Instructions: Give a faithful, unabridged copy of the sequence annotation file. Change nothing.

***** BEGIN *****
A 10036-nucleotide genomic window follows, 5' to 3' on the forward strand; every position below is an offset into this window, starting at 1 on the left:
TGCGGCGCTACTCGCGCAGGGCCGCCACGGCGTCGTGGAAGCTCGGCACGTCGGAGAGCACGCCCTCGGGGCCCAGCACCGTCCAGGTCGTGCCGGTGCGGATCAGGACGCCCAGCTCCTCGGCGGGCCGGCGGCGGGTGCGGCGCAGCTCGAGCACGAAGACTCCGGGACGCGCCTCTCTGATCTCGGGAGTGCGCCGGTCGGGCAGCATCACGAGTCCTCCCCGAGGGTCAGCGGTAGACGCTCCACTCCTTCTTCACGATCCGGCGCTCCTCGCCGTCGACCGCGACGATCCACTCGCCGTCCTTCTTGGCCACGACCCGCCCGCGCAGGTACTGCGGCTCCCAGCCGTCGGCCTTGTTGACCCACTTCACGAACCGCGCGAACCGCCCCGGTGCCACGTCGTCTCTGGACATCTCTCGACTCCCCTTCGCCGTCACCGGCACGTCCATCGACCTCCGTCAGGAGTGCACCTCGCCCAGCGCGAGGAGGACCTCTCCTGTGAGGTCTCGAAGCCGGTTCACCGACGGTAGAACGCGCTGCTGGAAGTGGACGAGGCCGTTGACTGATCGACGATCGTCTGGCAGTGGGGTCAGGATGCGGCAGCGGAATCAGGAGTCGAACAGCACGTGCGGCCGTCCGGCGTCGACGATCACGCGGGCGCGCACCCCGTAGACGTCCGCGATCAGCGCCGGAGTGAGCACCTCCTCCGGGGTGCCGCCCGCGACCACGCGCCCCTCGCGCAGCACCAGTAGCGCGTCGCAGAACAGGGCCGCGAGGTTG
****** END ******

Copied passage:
A 10036-nucleotide genomic window follows, 5' to 3' on the forward strand; every position below is an offset into this window, starting at 1 on the left:
TGCGGCGCTACTCGCGCAGGGCCGCCACGGCGTCGTGGAAGCTCGGCACGTCGGAGAGCACGCCCTCGGGGCCCAGCACCGTCCAGGTCGTGCCGGTGCGGATCAGGACGCCCAGCTCCTCGGCGGGCCGGCGGCGGGTGCGGCGCAGCTCGAGCACGAAGACTCCGGGACGCGCCTCTCTGATCTCGGGAGTGCGCCGGTCGGGCAGCATCACGAGTCCTCCCCGAGGGTCAGCGGTAGACGCTCCACTCCTTCTTCACGATCCGGCGCTCCTCGCCGTCGACCGCGACGATCCACTCGCCGTCCTTCTTGGCCACGACCCGCCCGCGCAGGTACTGCGGCTCCCAGCCGTCGGCCTTGTTGACCCACTTCACGAACCGCGCGAACCGCCCCGGTGCCACGTCGTCTCTGGACATCTCTCGACTCCCCTTCGCCGTCACCGGCACGTCCATCGACCTCCGTCAGGAGTGCACCTCGCCCAGCGCGAGGAGGACCTCTCCTGTGAGGTCTCGAAGCCGGTTCACCGACGGTAGAACGCGCTGCTGGAAGTGGACGAGGCCGTTGACTGATCGACGATCGTCTGGCAGTGGGGTCAGGATGCGGCAGCGGAATCAGGAGTCGAACAGCACGTGCGGCCGTCCGGCGTCGACGATCACGCGGGCGCGCACCCCGTAGACGTCCGCGATCAGCGCCGGAGTGAGCACCTCCTCCGGGGTGCCGCCCGCGACCACGCGCCCCTCGCGCAGCACCAGTAGCGCGTCGCAGAACAGGGCCGCGAGGTTG